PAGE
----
Syrian state media accused the rebels of breaking the truce from the start.
One of the deadliest attacks Friday was a car bomb attack in a residential area of Damascus.
The state-run news agency SANA on Saturday quoted the director of Damascus Hospital, Dr. Adib Mahmoud, as saying the hospital received 15 dead civilians, including eight children, and 92 wounded, among them 65 children. Activists had put the death toll at 11.
Also Saturday, Lebanese broadcaster LBC TV said journalist Fidaa Itani, one of its employees covering Syria's civil war, was detained by the rebels and is being held in the town of Azaz near the Turkish border.
The station quoted a local rebel leader in Azaz, Abu Ibrahim, as saying that rebels suspected Itani after he filmed many videos of rebels operations in Aleppo. Itani's Lebanese cellphone was closed when The Associated Press tried to reach him.
The area also was the site of the May kidnapping of 11 Shiite Lebanese pilgrims who were on their way home from Iran. Two have been released while rebels say they will hold the others until Sheik Hassan Nasrallah, the leader of Lebanon's militant Hezbollah group, apologizes to the Syrian people for supporting Assad.

Wednesday, October 24, 2012

Egypt won’t amend Israel treaty unilaterally: Carter

Egypt’s President Mohammed Mursi has “suggestions” for a change to his country’s peace treaty with Israel, but will not implement them unilaterally, U.S. former president Jimmy Carter said on Tuesday.

“I have talked with President Mursi about the peace treaty between Israel and Egypt... and he has assured me that it would be honored by Egypt,” Carter said in Cairo.

“He has suggestions for change, he told me this, and he understands also that any change in the treaty has to be approved by both sides. If it is done unilaterally by Egypt or Israel, the treaty would be destroyed.”
Egypt and Israel signed a peace treaty in 1979 at the White House witnessed by Carter, who was then president of the United States.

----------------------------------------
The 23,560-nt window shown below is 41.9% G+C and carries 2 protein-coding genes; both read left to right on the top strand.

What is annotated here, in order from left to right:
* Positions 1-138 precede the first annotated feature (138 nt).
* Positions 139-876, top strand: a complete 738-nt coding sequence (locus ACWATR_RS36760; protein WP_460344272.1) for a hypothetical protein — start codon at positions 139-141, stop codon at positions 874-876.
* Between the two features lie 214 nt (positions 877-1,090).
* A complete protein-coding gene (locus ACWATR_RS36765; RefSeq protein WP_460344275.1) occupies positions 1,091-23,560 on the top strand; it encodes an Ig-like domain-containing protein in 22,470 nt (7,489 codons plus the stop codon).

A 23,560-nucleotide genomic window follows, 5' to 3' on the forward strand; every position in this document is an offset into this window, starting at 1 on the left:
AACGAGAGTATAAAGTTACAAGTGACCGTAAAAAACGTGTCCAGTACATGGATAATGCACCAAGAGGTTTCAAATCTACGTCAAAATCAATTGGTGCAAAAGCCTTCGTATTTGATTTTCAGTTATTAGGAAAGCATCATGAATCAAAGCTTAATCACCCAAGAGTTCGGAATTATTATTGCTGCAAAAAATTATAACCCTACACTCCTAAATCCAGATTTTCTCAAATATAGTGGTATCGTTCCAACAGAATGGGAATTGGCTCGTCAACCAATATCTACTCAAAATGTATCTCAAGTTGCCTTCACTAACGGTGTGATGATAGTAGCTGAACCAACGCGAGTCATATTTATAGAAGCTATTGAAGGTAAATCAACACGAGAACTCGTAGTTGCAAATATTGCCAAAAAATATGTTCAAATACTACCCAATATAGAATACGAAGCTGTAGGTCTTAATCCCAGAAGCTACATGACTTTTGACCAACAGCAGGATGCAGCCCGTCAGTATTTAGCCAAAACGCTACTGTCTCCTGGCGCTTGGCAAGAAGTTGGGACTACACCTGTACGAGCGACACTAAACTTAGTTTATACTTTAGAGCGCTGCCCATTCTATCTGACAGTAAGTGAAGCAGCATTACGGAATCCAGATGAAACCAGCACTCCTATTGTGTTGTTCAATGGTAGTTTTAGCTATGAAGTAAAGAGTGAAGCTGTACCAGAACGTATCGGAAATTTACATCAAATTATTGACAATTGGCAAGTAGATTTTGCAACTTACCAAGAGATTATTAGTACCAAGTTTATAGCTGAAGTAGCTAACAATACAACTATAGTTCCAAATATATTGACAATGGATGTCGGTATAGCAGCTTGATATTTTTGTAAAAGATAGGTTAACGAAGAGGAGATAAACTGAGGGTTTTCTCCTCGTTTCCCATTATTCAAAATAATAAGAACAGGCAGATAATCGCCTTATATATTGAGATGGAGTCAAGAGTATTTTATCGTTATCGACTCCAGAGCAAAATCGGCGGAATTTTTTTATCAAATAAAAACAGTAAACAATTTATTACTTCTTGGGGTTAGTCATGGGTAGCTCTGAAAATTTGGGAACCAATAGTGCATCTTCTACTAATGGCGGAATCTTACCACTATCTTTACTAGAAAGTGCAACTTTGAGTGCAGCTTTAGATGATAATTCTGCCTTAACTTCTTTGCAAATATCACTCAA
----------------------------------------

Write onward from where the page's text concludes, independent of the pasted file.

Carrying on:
The Jewish state has watched with concern, however, as Islamists were catapulted to the forefront of Egyptian politics since a popular uprising that toppled president Hosni Mubarak last year.

Mursi, a long-time member of the Muslim Brotherhood, has repeatedly said he would respect international treaties signed by Cairo.

But the Brotherhood has also said there is room to revise the accords, without objecting to them in principle.


ALEPPO, Syria (AP) -- The rumble of engines in the sky immediately set the Aleppo neighborhood below on edge. Men peeked from shops anxiously at the Syrian warplane circling slowly overhead. Housewives emerged on balconies to gauge whether they were about to be hit. But the kids hanging out on the street were unfazed. One kept dribbling his basketball.
Finally, the jet struck. Engines revving louder, it dove and unleashed a burst of heavy machine-gunfire into a nearby part of the city. It soared back up under a hail of rebel anti-aircraft fire, then swooped back down for a second strafing run.
The women on the balconies broke into tears, fearing for the children in the street. But the boys just pointed at the jet, shouting "God is great" in challenge. "God send you to hell, Bashar," one boy yelled as the jet flew away.
With death lurking around every corner, the survival instincts of Aleppo's population are being stretched to the limit every day as the battle between Syria's rebels and the regime of President Bashar Assad for the country's largest city stretches through its fourth destructive month. Residents in the rebel-held neighborhoods suffering the war's brunt tell tales of lives filled with fear over the war in their streets, along with an ingenuity and resilience in trying to keep their shattered families going.